Detractors of AMC’s “Breaking Bad” love to harrumph about how the characters are among the “worst TV role models.”
Indeed, that was part of the headline above a 2013 story by Sierra Filucci of Common Sense Media in which she named Walter White as Example A of who not to emulate.
Although Ms. Filucci said she and her colleagues enjoyed the character and the series, she said their concern rose when they saw “babies dressed in Walter White Halloween costumes.”
While many of us can say we have yet to spot any tiny Walter White wannabes roaming our neighborhoods on Oct. 31, the idea that there might be little costumed meth kings out there makes one wonder if some of the show’s lessons need to be underscored.
Despite all of the gum flapping about the negative messages in “Breaking Bad,” its five recent Emmys and marathon on AMC likely mean it won’t fade away anytime soon. Those who worry that impressionable adults and kids might absorb some of its unsavory elements might want to consider the “teachable moments” mental health and business experts find in the show:
The user next door
“Addicts and dealers can be your normal next-door neighbors. They can blend into society and be the citizens of the community you admire,” says Audrey Hope, resident therapist and addiction specialist with Seasons in Malibu in California. “Addicts and dealers can be your teachers, social workers and car wash attendants. You just never know.
“We all have a tendency to think that everyone who looks like they have a happy home does. And as we see from ‘Breaking Bad,’ a lot of darkness can go on in that average-looking American home,” she says.
Ms. Hope also says some of the show’s over-the-top characterizations of addicts and dealers mirror real life.
“‘Breaking Bad’ has a lot of characters that are bigger than life. I have met many of them in rehab as my patients. Often I would say, ‘They can never put this on TV as no one would believe it,’ but ‘Breaking Bad’ already has,” she says.
The positive message is that we get to watch ourselves, know we are a troubled society and recognize that we had better get some help.
Seek the truth
It’s painful to discover a spouse’s secrets — as Walter White’s wife did when she uncovered his criminal enterprises — but it’s vital.
“Had Skyler, the wife in ‘Breaking Bad,’ come to me prior to discovery of the revelation, I would have advised her to proceed exactly as she did in the script on the show,” says Frances Walfish, a psychotherapist in Beverly Hills, California. “It is much better to be a detective in search of the truth. Not knowing only puts a wedge between partners in a couple.”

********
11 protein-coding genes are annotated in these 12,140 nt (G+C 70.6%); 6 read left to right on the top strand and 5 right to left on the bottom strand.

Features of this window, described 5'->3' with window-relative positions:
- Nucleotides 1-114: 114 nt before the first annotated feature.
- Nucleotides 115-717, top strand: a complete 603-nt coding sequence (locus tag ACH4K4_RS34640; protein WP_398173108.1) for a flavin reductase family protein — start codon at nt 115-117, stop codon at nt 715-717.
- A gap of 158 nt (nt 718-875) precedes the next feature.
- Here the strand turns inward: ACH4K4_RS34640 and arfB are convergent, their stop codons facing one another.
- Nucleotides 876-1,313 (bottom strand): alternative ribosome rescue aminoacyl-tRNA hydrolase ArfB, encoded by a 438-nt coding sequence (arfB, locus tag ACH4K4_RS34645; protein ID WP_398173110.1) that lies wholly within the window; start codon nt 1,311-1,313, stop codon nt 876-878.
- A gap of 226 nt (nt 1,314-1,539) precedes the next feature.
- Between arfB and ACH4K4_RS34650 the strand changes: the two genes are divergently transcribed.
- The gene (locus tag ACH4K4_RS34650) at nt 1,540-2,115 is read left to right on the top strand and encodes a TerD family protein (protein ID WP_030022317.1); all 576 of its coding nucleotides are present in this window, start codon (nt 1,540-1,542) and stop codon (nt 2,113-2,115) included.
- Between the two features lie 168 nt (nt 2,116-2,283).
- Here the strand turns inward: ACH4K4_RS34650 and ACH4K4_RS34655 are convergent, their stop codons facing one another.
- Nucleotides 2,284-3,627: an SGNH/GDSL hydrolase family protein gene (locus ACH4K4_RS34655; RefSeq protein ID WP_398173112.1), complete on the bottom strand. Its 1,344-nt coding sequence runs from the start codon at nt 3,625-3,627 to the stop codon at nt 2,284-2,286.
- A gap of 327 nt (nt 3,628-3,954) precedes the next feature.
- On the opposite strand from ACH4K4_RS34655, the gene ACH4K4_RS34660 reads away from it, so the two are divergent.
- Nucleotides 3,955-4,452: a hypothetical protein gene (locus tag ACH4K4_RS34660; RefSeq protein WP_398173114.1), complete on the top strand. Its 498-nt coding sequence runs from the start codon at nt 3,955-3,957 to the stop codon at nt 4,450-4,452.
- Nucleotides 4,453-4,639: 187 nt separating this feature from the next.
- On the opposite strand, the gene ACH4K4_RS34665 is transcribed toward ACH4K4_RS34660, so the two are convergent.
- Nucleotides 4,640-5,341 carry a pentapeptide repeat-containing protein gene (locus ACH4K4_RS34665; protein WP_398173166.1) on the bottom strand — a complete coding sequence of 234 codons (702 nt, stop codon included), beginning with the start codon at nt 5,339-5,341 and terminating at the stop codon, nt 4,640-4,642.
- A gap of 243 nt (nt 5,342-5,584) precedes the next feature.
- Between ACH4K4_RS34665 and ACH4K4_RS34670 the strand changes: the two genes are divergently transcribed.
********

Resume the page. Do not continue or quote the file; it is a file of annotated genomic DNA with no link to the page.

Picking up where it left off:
She has advised patients who have discovered their partners’ infidelity, white-collar crime or addictions to take a step back before making decisions about their relationships.
“First, slow down, and don’t rush into deciding whether you want to stay or leave the relationship. Take your time before making this very important decision,” Ms. Walfish says. “Next, see if your partner, who deceived you, can own up, be accountable and take responsibility for his mistakes. You must take a painful, honest look within to raise self-awareness in order to get to the other side and figure out how you want to write the script to the next chapter of your life.”
Stand up, stand tall
Watching Skyler, drugmaker Walter White’s wife and mother of their two children, vacillate from suspicious outsider to hypercritical authoritarian to crime partner reminds us of how marriage can make us vulnerable.
“Removing herself from the situation as soon as she was aware of the illegal mess that she was getting herself into would have been her way out,” says Wall Street veteran Michael J. Provitera, associate professor of organizational behavior at Barry University in Miami. “The moment she condoned or helped in the process, she was guilty.”
He applauds Skyler’s efforts to re-establish her career, but says authorities easily would have uncovered her use of illegal funds to buy a car wash.
It’s all about choices
Jesse Pinkman’s girlfriend relapses into drugs with Jesse and overdoses, despite her father’s best efforts to rescue her. His sorrow then causes a tragedy in his own workplace. Ms. Hope says that painful scenario shows why those who know addicts must not take responsibility for their actions.
“After all the trying, the rehabs, the pleading, the hoping is the surrender. It is ultimately up to the individual on drugs, if they want to die,” she says. “The lesson is that we must let them. After all, it is their choice. This is tough, but there is also freedom in that truth.”